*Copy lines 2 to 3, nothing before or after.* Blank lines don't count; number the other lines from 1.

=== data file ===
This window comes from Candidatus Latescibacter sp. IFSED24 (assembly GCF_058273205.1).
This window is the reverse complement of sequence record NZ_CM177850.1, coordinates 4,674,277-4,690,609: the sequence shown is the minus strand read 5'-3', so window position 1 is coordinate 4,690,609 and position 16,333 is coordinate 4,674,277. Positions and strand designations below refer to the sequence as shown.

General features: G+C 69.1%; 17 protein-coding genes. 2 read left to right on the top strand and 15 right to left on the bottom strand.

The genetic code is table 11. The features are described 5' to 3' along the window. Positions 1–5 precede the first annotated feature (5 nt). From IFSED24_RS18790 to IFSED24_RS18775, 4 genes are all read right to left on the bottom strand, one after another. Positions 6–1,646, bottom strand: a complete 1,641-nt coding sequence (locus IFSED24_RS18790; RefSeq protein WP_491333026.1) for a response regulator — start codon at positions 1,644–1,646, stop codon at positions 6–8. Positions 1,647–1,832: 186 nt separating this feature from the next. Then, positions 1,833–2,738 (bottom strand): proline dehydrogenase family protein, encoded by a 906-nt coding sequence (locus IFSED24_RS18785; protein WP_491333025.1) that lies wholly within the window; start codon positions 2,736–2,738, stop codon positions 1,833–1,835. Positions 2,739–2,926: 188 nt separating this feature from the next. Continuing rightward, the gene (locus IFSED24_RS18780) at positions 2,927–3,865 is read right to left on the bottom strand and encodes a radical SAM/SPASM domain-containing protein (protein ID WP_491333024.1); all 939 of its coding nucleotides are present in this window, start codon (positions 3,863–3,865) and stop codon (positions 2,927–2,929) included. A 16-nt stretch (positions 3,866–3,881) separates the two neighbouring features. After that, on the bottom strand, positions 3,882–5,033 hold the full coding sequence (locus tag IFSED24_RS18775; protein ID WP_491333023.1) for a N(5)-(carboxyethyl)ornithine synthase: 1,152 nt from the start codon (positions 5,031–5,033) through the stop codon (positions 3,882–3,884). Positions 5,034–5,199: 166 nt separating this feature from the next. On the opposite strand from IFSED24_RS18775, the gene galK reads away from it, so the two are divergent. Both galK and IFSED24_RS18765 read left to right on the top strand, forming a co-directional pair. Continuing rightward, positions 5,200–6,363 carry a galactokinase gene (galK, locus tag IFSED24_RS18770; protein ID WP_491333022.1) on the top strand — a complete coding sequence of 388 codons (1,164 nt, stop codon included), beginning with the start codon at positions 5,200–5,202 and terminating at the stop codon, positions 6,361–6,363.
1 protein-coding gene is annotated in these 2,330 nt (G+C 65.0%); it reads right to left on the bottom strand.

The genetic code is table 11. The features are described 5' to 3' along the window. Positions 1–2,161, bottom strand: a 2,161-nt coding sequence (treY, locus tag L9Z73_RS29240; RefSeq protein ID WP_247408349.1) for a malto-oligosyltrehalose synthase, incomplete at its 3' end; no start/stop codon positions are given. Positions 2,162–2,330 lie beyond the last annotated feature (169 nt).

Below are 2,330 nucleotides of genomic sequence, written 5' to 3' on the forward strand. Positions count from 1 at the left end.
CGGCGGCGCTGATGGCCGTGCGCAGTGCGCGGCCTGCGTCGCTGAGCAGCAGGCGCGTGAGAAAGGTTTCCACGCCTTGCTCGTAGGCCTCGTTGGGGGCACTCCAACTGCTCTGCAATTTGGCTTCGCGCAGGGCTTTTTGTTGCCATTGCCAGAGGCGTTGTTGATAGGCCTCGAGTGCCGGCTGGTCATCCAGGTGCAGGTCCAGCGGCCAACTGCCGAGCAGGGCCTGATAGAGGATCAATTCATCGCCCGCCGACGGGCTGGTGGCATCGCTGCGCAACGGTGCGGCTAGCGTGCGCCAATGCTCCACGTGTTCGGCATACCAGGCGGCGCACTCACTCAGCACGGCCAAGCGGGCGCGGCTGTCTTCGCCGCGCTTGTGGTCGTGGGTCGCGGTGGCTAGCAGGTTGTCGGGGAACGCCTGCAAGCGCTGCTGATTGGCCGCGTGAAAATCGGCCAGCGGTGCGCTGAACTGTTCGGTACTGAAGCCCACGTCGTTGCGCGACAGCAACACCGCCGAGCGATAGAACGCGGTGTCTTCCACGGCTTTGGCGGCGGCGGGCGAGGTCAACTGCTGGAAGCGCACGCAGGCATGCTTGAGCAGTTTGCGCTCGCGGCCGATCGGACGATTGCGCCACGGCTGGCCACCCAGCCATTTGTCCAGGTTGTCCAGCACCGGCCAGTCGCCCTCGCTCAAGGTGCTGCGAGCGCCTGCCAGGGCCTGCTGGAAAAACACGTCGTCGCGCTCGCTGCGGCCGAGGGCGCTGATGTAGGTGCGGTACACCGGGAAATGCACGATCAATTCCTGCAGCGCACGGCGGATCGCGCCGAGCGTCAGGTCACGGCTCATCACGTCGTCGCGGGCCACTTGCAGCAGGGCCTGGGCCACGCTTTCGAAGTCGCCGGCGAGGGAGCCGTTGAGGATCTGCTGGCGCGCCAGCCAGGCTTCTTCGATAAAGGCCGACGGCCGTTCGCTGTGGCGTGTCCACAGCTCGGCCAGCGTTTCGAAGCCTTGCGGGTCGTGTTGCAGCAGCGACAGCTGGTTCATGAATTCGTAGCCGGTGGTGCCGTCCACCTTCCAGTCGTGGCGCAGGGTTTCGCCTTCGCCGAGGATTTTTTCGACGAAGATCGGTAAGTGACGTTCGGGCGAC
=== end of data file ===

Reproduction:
This window is the reverse complement of sequence record NZ_CM177850.1, coordinates 4,674,277-4,690,609: the sequence shown is the minus strand read 5'-3', so window position 1 is coordinate 4,690,609 and position 16,333 is coordinate 4,674,277. Positions and strand designations below refer to the sequence as shown.

General features: G+C 69.1%; 17 protein-coding genes. 2 read left to right on the top strand and 15 right to left on the bottom strand.